There is that initial feeling of hopelessness, but most people realize that once they’ve made that mistake, it’s about moving forward. They tend to get really down on themselves when they’ve made that kind of mistake or they may get really angry because they actually didn’t make the mistake they’re accused. It’s usually one of those two emotions that apply to most people who come into my office.
It’s all about helping those who are feeling a little bit hopeless and letting them know that all hope is not lost and for those people who are angry and feeling wronged, it’s about reassuring them that if they were, there are many things we can do to get to the bottom of it and try to rectify the wrong that’s been committed and deal with the case appropriately and allow them to move on i with their lives once all is said and done.
Should I Ever Plead Guilty and Give Up?
There is certainly something to be said for that approach, but the reality is, while there’s nothing bad about that approach, there’s also really nothing good. There are all kinds of issues in every case, whether there are proof issues or there are just issues dealing with mitigating circumstances, you don’t do yourself any favors by rushing into decisions on emotion, meaning that everyone should take the time to step back, reflect on their situation and see what the pros and cons of various options are.
The reality is, many attorneys, including myself, offer free consultations. So why rush in there and enter a plea of guilty without having an expert look at the circumstances of your case and assess the pros and cons? At least have someone on your side who can talk to the DA and/or the judge about the mitigating circumstances of your case to try to make sure that, at the end of the day, even if there will be a guilty plea in the case, the circumstances that mitigate that conduct are appropriately brought to the DA and the court to make sure you’re not being held more accountable than you should be.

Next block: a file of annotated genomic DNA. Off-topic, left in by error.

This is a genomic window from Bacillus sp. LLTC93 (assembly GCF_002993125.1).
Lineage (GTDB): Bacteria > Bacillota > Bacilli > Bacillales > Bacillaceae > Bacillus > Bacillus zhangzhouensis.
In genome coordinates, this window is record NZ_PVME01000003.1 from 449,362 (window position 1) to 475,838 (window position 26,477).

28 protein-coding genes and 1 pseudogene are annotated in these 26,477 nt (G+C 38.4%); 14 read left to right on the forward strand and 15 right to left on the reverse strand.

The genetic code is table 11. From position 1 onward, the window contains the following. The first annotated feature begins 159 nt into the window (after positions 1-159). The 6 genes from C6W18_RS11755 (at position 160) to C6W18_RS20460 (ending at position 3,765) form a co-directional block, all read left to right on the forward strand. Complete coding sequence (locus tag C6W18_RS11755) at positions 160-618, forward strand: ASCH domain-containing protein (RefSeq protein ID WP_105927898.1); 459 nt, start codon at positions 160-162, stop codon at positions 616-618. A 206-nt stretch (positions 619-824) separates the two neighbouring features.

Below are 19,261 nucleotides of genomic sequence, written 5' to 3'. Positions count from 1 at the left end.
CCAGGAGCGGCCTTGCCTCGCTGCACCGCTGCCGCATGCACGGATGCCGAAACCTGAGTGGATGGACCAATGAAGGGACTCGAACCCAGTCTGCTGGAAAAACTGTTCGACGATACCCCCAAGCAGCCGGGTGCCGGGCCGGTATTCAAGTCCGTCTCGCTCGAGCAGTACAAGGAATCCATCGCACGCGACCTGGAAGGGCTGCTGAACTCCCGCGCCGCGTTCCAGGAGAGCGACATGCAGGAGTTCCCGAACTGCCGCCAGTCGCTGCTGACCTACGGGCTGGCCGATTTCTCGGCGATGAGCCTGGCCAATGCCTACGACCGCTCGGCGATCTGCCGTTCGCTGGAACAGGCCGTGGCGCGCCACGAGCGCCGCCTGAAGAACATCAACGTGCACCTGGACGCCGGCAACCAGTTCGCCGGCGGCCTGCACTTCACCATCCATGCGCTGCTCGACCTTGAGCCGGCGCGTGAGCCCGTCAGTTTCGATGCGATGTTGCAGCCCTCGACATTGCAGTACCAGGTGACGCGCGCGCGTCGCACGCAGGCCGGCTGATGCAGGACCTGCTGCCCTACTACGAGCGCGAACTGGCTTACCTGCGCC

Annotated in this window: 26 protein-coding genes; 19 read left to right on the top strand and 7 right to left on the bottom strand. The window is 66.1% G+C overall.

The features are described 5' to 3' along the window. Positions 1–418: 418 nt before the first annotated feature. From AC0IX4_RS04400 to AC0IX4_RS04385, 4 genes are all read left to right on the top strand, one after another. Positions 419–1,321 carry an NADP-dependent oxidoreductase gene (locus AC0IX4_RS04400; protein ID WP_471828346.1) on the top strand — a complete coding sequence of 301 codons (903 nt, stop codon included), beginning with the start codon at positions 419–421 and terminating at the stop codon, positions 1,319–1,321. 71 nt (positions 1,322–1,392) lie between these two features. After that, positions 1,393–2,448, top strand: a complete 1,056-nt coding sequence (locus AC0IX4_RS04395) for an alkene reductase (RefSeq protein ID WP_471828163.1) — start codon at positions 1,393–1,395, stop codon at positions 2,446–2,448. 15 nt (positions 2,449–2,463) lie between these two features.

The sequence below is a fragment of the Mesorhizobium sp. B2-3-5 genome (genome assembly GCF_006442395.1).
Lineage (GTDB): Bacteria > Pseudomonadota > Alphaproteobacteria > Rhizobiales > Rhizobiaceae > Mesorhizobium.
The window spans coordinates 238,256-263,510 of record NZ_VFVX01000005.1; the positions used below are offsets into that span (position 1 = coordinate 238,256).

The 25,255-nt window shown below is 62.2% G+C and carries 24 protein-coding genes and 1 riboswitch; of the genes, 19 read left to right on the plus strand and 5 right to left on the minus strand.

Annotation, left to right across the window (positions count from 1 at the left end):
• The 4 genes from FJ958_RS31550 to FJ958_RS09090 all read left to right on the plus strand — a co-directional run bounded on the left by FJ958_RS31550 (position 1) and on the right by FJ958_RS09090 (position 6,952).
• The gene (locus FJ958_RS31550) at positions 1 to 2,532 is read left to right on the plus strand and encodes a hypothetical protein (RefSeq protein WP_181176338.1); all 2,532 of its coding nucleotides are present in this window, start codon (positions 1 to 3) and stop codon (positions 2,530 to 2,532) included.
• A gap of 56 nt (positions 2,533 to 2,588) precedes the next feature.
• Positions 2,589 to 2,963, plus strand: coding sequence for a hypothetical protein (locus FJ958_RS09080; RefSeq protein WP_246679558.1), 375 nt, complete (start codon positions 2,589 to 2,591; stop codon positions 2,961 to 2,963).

In other words, everyone’s circumstances are different, so while the system tries to treat everyone the same and tries to squeeze many round pegs into square holes, consulting with an expert in DUI defense can only help most people, whether you have prior offenses or not, because you don’t want to be, at the end of the day, the round peg that’s being forced into a square hole; your circumstances are different from the guy who went before you.
Is The Court Ever Lenient On Someone Because They Have a Family or a Career?
The system is designed to largely be unsympathetic for these kinds of offenses, so when a question like this arises in these types of case I would say generally not, but again, everyone’s are different and consequence are discretionary, so if it affects you much more severely than it would someone else, it’s possible to advocate to the court that a condition not be imposed or that an alternate form of consequence should be imposed in its place. There are many kinds of mandatory sentences that come along with alcohol related driving offence convictions, but certain consequences are discretionary, so there may be room for alternative sentencing in certain cases.
While the court generally doesn’t consider those kinds of things to the extent that there are any consequences that are discretionary with the court or there is room for alternatives, it’s important to know what those options are and to have someone who can effectively advocate for those options, so if you are someone who will lose their job if they spend a single day in jail, we may be able to trade that aspect of the sentence out for a considerable amount of community service or something like that.
Of course, if someone without the time to do community service or something like that, they may be able to do a couple of days in jail in return for less community service. Many aspects of these cases are standard and which are not discretionary, but there’s always room to look at individual circumstances and try to make sure that the sentence ultimately is just under the circumstances and is not unduly harsh for a particular person.
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